Total for this fight: 2.5 rounds Over -120
Arman Tsarukyan (-215) vs. Joel Alvarez ( 185)
Lightweight (155 pounds)
In 2021, 46 fighters missed weight. Of the 31 who were allowed to compete, only 13 won. One of those winners was Alvarez in his last bout, his second miss in a row.
Alvarez is huge for the weight class and, still growing at age 28, really needs to be fighting at 170 pounds. But he refuses to search for a fair fight and it seems the organization is allowing it.
I believe Alvarez angles to fight smaller men he holds a size advantage over as opposed to athletes that are similar to him in frame and weight on fight night.
Alvarez has good hands and is more than capable on the ground. The Spaniard displays great confidence in the cage because he relies on the substantial size advantage he sports over most lightweight combatants.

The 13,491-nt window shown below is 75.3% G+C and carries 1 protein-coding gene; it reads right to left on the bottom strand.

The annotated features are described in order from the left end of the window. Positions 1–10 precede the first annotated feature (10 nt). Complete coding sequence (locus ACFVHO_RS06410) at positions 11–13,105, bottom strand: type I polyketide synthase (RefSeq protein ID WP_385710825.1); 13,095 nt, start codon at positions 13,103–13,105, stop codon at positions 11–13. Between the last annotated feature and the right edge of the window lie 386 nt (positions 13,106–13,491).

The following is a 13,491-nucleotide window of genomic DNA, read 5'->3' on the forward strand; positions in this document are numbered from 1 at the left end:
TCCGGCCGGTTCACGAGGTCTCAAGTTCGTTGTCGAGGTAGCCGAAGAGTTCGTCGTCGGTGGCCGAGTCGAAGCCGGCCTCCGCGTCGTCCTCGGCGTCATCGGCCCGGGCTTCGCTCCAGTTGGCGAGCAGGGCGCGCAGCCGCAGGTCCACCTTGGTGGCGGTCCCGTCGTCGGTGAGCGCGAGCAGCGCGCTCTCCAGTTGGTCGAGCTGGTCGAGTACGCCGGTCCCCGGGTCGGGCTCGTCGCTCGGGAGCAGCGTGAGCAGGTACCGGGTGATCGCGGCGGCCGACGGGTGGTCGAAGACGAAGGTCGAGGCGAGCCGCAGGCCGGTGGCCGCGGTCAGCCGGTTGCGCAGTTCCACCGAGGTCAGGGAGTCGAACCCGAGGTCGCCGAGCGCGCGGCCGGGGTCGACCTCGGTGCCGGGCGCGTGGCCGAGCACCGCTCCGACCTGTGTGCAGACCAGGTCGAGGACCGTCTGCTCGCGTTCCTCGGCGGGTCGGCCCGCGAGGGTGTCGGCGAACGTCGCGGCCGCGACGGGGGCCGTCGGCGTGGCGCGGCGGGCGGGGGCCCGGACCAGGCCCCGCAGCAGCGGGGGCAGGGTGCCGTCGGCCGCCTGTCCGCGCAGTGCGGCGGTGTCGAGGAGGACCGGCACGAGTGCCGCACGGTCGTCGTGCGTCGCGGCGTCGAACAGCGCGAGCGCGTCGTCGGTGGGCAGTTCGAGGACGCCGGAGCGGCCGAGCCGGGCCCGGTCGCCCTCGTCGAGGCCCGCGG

Alvarez has a most worthy opponent Saturday in Tsarukyan, though.
Tsarukyan, a Russian, is ranked 13th in a very competitive lightweight division. A Master of Sport in wrestling and MMA, the 25-year-old is undefeated in the UFC, save for a highly competitive decision loss to Makhachev in 2019, and Tsarukyan longs for a rematch.
Tsarukyan’s guile, savvy and his unrelenting forward pressure will be mandatory tools against Alvarez as he’ll need to penetrate his opponent’s striking range to work his way inside Alvarez’s reach, then clasp him and force him to the floor for a mauling.
Even if Tsarukyan is able to ground the Spanish giant, he’ll need to be intelligent as Alvarez’s length and ground skill make him difficult to control from top position.